MRAM (magnetic random access memory) architecture can be based on MTJs that sit at the intersection points of orthogonal wires running above and below them. A typical MTJ film stack is shown in FIG. 1. Seen at the top of the MTJ cell stack is cap layer 11, of (for example) tantalum. The reading of stored data can be accomplished by passing a low current through the MTJ. The orientation of its magnetic moment, parallel or antiparallel, determines in which of two possible resistance states tunnel barrier 13 happens to be, thereby defining a pair of binary memory states.

Also seen in FIG. 1 are seed layer 16, pinning layer 15, pinned layer (or layers if a trilayer synthetic antiferromagnetic is used) 14, dielectric tunneling layer 13, and free layer 12. The latter is itself often made up of two or more layers.

To write data, electric current needs to pass through the wires that are closest to the magnetic cells. The magnetic field induced by this current can alter the direction of the magnetic moment. These two sets of orthogonal wires are called word lines and bit lines. Currently, researchers worldwide are attempting to develop the processes needed for successful commercial production of MRAM.

CMP (chemical mechanical polishing) is one of the processes used in the manufacture MRAM devices. A dielectric layer is deposited on the patterned MTJ cells, and then CMP is employed to planarize the topography and remove excess dielectric material over the MTJ stacks thereby leaving the cells inlaid within the dielectric layer.

One of the major problems associated with CMP is the difference in polishing rate between the hard dielectric layer and the relatively soft MTJ cap material. Note that the use of words such as ‘hard’ and ‘soft’ may be somewhat confusing for understanding the protrusion of a soft MTJ from a hard dielectric after polishing. Although it is true that dielectrics are generally harder than metals in terms of their mechanical properties, CMP is a combined chemical and mechanical process that can polish ‘hard’ material faster than ‘soft’ material by selecting an appropriate chemistry, and vice versa.

Ideally, CMP should terminate right at the MTJ cap layer but, due to CMP non-uniformity and pattern dependence, the process requires over-polishing in order to ensure the complete exposure of the MTJ cap layer. If the cap layer removal rate is slower than the dielectric removal rate, MTJ caps will protrude through the dielectric layer at the conclusion of CMP. A protruded MTJ cap is vulnerable to the occurrence of electrical shorts.

Thus, controlling the variation of the cap layer CMP removal and MTJ cap protrusion presents one of the main challenges for MRAM manufacturing processes. However, if protrusion of the cap at the conclusion of CMP cannot be effectively prevented, an alternative way to prevent shorting to the protruding cap needs to be found. The present invention teaches several structures, and methods for their manufacture, that solve this problem.

A routine search of the prior art was performed with the following references of interest being found:

U.S. Pat. No. 6,555,858 (Jones et al) discloses magnetic cladding sidewall spacers.

U.S. Pat. No. 6,475,857 (Kim et al) describes dielectric sidewall spacers, but they are removed. U.S. Patent Application 2004/0205958 (Grynkewich et al) discloses sidewall spacers and a masking tab to reduce the likelihood of electrical shorting by preventing deposition of metallic particles during etching of the metal layers of the MTJ. The spacers also prevent shorting if a via overlying the MTJ stack is misaligned. U.S. Patent Application 2004/0191928 (Shi) shows sidewall spacers on an MTJ stack.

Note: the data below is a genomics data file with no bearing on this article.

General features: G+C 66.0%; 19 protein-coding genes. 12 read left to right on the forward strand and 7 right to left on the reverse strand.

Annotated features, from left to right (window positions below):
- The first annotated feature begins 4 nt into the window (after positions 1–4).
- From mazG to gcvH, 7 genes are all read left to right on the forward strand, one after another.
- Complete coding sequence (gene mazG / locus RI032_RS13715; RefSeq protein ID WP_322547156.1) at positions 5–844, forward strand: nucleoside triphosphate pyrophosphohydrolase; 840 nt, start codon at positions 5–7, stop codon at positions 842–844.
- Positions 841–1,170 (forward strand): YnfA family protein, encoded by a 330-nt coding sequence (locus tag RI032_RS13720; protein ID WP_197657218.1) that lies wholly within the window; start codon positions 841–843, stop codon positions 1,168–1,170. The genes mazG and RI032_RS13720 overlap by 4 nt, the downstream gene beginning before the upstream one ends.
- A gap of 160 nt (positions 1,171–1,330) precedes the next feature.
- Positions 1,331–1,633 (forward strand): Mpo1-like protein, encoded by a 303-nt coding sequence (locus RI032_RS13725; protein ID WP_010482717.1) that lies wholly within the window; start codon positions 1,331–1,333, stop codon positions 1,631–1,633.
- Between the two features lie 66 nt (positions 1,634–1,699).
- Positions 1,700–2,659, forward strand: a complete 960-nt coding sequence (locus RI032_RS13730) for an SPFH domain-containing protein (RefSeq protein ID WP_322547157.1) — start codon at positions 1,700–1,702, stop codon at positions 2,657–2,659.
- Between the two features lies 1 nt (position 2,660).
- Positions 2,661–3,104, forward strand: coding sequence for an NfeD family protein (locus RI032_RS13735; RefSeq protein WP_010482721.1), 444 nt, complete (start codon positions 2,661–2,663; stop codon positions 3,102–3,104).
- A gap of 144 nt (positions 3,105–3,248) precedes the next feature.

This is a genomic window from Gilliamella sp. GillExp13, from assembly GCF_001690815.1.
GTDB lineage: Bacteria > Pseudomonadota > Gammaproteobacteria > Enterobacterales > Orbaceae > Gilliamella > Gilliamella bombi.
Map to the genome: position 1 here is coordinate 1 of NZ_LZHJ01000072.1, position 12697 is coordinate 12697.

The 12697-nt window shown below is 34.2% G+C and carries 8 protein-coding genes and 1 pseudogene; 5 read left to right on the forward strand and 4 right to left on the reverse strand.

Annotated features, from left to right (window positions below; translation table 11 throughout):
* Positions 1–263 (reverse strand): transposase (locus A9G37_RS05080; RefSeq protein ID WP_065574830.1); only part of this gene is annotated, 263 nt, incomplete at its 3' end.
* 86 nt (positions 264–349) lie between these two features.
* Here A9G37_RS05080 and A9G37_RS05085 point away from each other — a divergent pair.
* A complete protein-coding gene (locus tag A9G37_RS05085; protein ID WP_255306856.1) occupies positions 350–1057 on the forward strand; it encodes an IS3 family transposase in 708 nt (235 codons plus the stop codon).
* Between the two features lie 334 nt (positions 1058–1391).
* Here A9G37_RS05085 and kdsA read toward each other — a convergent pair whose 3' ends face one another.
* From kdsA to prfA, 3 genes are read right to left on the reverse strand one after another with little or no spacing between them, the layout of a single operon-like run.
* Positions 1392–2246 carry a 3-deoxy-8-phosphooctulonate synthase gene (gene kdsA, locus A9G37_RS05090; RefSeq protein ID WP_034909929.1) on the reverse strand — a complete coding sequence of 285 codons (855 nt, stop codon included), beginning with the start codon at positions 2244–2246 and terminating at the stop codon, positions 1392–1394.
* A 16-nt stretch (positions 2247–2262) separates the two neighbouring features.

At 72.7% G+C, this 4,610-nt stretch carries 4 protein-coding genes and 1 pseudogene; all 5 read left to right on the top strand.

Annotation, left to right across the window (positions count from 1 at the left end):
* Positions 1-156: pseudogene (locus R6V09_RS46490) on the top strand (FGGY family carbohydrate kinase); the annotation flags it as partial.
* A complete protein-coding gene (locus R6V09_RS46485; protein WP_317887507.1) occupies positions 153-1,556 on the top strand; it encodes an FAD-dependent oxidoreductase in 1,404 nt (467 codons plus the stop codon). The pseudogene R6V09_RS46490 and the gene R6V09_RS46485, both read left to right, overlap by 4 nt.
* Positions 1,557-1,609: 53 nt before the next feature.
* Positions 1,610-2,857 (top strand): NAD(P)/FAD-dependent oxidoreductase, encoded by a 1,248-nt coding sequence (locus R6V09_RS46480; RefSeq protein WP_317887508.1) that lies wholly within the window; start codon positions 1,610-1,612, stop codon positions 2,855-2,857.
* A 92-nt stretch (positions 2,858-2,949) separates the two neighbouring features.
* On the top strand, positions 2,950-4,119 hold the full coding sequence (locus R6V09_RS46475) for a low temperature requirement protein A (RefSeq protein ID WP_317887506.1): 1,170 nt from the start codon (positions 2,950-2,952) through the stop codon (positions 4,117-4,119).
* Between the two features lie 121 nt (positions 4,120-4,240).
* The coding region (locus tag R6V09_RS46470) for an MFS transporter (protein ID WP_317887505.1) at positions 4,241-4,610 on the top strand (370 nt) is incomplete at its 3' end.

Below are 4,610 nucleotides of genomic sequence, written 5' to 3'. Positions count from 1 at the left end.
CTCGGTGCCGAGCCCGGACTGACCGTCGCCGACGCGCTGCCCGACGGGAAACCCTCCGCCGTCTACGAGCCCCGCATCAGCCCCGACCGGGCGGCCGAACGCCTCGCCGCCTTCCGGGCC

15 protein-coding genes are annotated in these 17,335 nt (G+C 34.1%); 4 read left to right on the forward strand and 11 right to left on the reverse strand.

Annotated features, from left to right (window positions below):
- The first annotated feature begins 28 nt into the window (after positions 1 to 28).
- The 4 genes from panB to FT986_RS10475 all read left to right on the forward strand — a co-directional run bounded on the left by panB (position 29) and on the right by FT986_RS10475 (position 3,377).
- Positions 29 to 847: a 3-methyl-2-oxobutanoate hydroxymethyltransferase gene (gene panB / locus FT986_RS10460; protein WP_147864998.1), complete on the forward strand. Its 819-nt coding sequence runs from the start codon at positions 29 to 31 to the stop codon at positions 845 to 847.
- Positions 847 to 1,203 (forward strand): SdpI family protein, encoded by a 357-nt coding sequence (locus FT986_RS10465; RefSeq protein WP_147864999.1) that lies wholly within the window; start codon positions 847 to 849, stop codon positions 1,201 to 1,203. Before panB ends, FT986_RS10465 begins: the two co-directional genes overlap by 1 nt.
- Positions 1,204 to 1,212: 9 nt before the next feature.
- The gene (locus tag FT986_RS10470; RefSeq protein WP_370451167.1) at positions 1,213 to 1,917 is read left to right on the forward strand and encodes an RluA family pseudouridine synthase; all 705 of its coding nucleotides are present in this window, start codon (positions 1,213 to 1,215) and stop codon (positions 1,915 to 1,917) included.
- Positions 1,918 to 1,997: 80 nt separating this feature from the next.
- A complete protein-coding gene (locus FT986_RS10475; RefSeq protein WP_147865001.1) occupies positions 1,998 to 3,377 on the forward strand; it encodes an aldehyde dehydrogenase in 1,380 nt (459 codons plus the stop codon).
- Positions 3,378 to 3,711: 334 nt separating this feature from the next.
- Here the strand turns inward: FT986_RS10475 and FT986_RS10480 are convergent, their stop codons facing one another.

SUMMARY OF THE INVENTION

It has been an object of at least one embodiment of the present invention to provide a magnetic tunnel junction stack which, even though it protrudes above the surrounding oxide layer, is protected against possible shorting to its sidewalls.

Another object of at least one embodiment of the present invention has been to provide one or more processes for the manufacture of said stack.

These objects have been achieved by depositing silicon nitride spacers on the sidewalls of the magnetic tunnel junction stack before it is over-coated with oxide and then subjected to CMP. Even though the stack may protrude through the top surface of the oxide after CMP, the spacers serve to prevent any later shorting to the stack from misaligned wires. Two processes for manufacturing the stack are described. In the first process, tapered spacers are used while spacers of uniform thickness are created by the second process.

BRIEF DESCRIPTION OF THE DRAWINGS

FIG. 1 is a schematic cross-section of a typical MTJ stack.

FIG. 2 shows the starting point for both process embodiments.

FIG. 3 illustrates formation of tapered silicon nitride spacers.

FIGS. 4-5 show that while the cap layer has protruded above the surrounding layer of silicon oxide, its sidewalls are protected by the spacers illustrated in FIG. 3.

FIGS. 6-8 (second embodiment) illustrate the formation of silicon nitride spacers of uniform thickness.

FIGS. 9-10 (second embodiment) show that while the cap layer has protruded above the surrounding layer of silicon oxide, its sidewalls are protected by spacers of uniform thickness.

DESCRIPTION OF THE PREFERRED EMBODIMENTS

We will describe below two process embodiments of the invention. In the course of these descriptions the structural outcomes of these processes will become apparent. Note that although the two dielectric materials used in our description of these two processes are silicon nitride and silicon oxide, the processes and associated structures are more general and would still be effective if other dielectric materials, such as alumina, or hybrid inorganic-organic materials are substituted. Similarly, the processes would still be effective for other cap materials besides tantalum, such as ruthenium.

1st EMBODIMENT